For instance, unlike the consumption CAPM, our model implies that an increase in the supply of liquidity drives bond prices down at the same time as stock prices go up. In empirical work, we also believe that the corporate sector may offer a better measure of changes in the marginal purchaser’s IMRS than do corresponding attempts to study partial participation among consumers. (For a recent effort, see Vissing-Jorgensen, 1997).

Third, in our model the yield curve is determined by the value of various maturities as liquidity buffers, and is also affected by the availability of other assets and by the anticipated institutional liquidity needs. This generates richer patterns for the yield curve than in a consumption-based theory.

Fourth, in our model price volatility is state contingent and exhibits serial correlation. Under some conditions, the price volatility of fixed-income securities covaries negatively with the price level (as Black 1976 notes, volatilities, which covary across assets, go up when stock prices go down.) Intuitively, fixed-income securities embody an option-like liquidity service. When there is a high probability of a liquidity shortage, the option is “in the money” and its price will be sensitive to news about the future. When the probability of liquidity shortage is sufficiently low, the price of the option goes to zero and will not respond much to news.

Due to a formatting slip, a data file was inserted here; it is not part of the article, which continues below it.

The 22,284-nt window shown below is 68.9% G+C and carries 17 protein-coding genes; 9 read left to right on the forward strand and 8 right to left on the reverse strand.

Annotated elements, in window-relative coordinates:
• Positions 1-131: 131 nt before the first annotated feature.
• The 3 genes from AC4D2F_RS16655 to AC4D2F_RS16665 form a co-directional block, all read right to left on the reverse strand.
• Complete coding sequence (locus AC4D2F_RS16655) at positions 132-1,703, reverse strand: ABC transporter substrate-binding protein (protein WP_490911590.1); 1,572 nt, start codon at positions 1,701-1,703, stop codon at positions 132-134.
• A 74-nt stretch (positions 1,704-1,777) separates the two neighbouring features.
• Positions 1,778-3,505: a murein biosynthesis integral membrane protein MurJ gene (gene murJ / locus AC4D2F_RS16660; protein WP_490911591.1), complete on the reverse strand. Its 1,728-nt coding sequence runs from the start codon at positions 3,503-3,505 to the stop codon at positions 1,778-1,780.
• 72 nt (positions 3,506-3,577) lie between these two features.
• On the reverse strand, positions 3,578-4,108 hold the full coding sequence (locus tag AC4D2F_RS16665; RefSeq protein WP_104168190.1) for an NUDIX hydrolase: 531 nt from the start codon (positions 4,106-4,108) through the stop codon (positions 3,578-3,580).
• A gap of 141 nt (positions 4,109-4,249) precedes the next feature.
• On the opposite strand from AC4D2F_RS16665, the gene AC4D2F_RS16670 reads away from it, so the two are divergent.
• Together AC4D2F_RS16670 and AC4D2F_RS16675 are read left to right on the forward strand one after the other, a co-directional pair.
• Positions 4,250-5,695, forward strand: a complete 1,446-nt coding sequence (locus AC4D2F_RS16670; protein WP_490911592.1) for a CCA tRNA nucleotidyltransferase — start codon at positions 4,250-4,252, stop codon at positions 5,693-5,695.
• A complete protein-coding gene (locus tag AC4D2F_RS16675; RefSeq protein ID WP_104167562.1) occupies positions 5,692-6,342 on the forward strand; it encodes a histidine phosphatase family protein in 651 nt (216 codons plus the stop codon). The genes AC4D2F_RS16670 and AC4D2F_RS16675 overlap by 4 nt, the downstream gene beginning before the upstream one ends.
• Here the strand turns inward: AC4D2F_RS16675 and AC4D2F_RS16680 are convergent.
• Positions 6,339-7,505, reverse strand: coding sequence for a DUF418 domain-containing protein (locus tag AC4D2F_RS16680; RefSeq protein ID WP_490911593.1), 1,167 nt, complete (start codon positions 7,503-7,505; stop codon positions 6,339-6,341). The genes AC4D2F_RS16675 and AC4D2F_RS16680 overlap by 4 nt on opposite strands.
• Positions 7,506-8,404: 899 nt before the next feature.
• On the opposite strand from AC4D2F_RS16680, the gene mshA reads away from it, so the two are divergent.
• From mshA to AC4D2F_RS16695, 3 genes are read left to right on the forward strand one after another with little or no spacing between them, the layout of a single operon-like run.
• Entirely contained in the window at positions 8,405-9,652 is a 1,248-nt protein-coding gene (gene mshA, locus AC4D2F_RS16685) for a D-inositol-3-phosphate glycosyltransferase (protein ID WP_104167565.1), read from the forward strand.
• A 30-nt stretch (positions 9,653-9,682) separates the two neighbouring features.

The paper is organized as follows. Section 2 illustrates the determination of liquidity premia through a simple example. Section 3 sets up a general model of corporate liquidity demand. This model shows how departures from the Arrow-Debreu paradigm generates liquidity premia. Sections 4 and 5 demonstrate that the liquidity approach delivers interesting insights for the volatility of asset prices and for the yield curve. The final section 6 studies two examples with endogenous date-1 asset prices to illustrate the possibility of multiple equilibria and the role that policy measures can play in ensuring that the better equilibrium gets selected. The first example (section 6.1) suggests that unemployment insurance can provide liquidity that supports long-term investments. The second example (section 6.2) illustrates the problem with real assets as sources of liquidity: such assets have a low value precisely when the aggregate need for liquidity is high.

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